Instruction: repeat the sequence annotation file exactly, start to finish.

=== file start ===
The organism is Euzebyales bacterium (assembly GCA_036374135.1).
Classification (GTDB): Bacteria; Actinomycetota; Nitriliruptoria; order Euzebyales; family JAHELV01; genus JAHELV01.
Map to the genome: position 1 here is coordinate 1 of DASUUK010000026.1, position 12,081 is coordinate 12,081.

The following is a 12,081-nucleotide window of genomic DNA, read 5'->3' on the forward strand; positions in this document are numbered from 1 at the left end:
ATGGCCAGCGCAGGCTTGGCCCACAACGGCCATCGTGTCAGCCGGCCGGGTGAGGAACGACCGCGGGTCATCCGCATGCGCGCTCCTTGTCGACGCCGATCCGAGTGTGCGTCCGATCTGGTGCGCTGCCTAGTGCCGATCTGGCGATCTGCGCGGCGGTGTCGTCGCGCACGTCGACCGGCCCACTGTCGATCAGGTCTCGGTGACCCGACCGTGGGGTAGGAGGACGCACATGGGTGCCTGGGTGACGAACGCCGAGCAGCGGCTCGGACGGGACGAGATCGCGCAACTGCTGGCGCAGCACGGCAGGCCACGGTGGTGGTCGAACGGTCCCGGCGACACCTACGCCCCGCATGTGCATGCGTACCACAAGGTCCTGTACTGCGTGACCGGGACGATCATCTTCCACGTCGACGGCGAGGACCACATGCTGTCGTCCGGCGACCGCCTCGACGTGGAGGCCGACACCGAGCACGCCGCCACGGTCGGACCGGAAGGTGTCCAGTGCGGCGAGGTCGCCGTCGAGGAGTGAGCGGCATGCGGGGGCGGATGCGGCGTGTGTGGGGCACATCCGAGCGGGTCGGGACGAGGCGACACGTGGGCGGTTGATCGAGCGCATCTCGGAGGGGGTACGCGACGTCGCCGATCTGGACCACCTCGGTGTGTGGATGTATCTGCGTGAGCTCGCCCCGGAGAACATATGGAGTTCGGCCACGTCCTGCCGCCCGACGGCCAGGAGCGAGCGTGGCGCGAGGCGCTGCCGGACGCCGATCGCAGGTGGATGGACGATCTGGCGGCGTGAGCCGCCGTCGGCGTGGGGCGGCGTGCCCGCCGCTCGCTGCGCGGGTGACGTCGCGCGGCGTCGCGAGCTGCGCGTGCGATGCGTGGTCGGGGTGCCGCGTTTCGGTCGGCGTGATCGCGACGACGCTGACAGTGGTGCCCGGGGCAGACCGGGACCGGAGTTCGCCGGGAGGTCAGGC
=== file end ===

The organism is Euzebyales bacterium (assembly GCA_036374135.1).
Classification (GTDB): Bacteria; Actinomycetota; Nitriliruptoria; order Euzebyales; family JAHELV01; genus JAHELV01.
Map to the genome: position 1 here is coordinate 1 of DASUUK010000026.1, position 12,081 is coordinate 12,081.

The following is a 12,081-nucleotide window of genomic DNA, read 5'->3' on the forward strand; positions in this document are numbered from 1 at the left end:
ATGGCCAGCGCAGGCTTGGCCCACAACGGCCATCGTGTCAGCCGGCCGGGTGAGGAACGACCGCGGGTCATCCGCATGCGCGCTCCTTGTCGACGCCGATCCGAGTGTGCGTCCGATCTGGTGCGCTGCCTAGTGCCGATCTGGCGATCTGCGCGGCGGTGTCGTCGCGCACGTCGACCGGCCCACTGTCGATCAGGTCTCGGTGACCCGACCGTGGGGTAGGAGGACGCACATGGGTGCCTGGGTGACGAACGCCGAGCAGCGGCTCGGACGGGACGAGATCGCGCAACTGCTGGCGCAGCACGGCAGGCCACGGTGGTGGTCGAACGGTCCCGGCGACACCTACGCCCCGCATGTGCATGCGTACCACAAGGTCCTGTACTGCGTGACCGGGACGATCATCTTCCACGTCGACGGCGAGGACCACATGCTGTCGTCCGGCGACCGCCTCGACGTGGAGGCCGACACCGAGCACGCCGCCACGGTCGGACCGGAAGGTGTCCAGTGCGGCGAGGTCGCCGTCGAGGAGTGAGCGGCATGCGGGGGCGGATGCGGCGTGTGTGGGGCACATCCGAGCGGGTCGGGACGAGGCGACACGTGGGCGGTTGATCGAGCGCATCTCGGAGGGGGTACGCGACGTCGCCGATCTGGACCACCTCGGTGTGTGGATGTATCTGCGTGAGCTCGCCCCGGAGAACATATGGAGTTCGGCCACGTCCTGCCGCCCGACGGCCAGGAGCGAGCGTGGCGCGAGGCGCTGCCGGACGCCGATCGCAGGTGGATGGACGATCTGGCGGCGTGAGCCGCCGTCGGCGTGGGGCGGCGTGCCCGCCGCTCGCTGCGCGGGTGACGTCGCGCGGCGTCGCGAGCTGCGCGTGCGATGCGTGGTCGGGGTGCCGCGTTTCGGTCGGCGTGATCGCGACGACGCTGACAGTGGTGCCCGGGGCAGACCGGGACCGGAGTTCGCCGGGAGGTCAGGC